Today’s entry in unbashedly stupid and out-there wingnuttery from an elected official (yes, I know, there is always so much to choose from):
A Republican lawmaker in Utah outlined a proposal last week to abolish compulsory education in the state.
State Sen. Aaron Osmond (R) argued that certain “parents act as if the responsibility to educate, and even care for their child, is primarily the responsibility of the public school system.”
“As a result, our teachers and schools have been forced to become surrogate parents, expected to do everything from behavioral counseling, to providing adequate nutrition, to teaching sex education, as well as ensuring full college and career readiness,” he wrote in a post on the state senate’s blog.
Osmond told the Deseret News that he wants the public to view education as an opportunity rather than a requirement.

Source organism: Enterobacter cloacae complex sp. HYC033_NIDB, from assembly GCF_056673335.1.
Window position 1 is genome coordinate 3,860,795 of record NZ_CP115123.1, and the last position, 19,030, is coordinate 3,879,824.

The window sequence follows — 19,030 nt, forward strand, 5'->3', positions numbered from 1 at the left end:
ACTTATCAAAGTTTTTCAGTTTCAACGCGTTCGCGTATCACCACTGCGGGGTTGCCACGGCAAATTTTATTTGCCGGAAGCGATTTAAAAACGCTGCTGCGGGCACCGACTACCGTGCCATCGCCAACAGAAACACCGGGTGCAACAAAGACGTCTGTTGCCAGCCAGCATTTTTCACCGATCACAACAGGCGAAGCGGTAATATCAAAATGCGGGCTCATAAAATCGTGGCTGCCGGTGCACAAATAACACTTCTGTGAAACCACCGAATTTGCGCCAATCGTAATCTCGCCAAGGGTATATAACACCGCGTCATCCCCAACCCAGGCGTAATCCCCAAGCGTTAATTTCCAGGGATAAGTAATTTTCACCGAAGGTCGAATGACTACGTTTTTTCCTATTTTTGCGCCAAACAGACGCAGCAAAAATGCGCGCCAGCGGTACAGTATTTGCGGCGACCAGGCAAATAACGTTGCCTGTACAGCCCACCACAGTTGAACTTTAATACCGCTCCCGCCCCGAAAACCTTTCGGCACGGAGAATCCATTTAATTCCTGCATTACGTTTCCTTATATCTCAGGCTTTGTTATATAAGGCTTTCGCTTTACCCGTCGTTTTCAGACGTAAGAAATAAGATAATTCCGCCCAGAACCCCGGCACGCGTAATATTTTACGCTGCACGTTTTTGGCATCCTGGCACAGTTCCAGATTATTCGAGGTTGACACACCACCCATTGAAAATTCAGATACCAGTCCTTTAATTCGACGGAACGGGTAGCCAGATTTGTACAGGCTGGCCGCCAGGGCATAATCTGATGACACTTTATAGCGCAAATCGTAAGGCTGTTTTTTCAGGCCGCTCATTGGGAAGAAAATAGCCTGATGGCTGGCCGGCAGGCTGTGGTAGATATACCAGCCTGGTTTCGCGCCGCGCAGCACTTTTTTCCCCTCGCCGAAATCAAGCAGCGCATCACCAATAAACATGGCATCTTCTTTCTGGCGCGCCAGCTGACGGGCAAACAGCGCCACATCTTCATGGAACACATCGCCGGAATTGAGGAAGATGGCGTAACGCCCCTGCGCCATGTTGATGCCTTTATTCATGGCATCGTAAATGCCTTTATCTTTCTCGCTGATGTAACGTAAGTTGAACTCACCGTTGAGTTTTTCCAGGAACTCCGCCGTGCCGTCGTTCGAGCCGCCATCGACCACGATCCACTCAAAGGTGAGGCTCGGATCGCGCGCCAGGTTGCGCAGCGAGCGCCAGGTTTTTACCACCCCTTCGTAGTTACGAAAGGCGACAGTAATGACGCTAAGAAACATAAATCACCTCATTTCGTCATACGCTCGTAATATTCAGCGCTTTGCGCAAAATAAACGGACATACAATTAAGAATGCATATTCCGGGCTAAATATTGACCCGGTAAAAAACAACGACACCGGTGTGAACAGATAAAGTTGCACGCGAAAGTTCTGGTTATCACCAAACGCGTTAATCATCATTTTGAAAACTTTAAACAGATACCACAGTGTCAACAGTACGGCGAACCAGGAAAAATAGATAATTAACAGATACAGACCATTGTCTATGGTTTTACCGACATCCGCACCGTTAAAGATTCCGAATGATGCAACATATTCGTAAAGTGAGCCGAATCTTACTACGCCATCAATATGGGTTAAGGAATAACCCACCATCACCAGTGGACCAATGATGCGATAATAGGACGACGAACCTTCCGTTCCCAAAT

“Let’s let them choose it, let’s not force them to do it,” Osmond said.
The only other people I can think of that can make an argument against compulsory education are between the ages of seven and twelve, and their argument boils down to “I don’t wanna!”
Now comes along this ignoramus wrapped in the faux-libertarian mantra of “let the parents decide.” Well, you know, the parents did decide. About the same time they decided that knowledge and social interaction was more important than graffiti-inspired theories about parental surrogacy and sex education.
Over a hundred and fifty years ago, this country decided that children needed to go to school and that it was so important the government would fund it at no cost to the parents or child. The last state to enact a compulsory education law was Mississippi in 1917. In other words, a state where it was still illegal for just about anyone but a white man to vote had the foresight to teach the next generations.
The problem isn’t that we have compulsory education in this country. It’s that we don’t have enough of it for some people.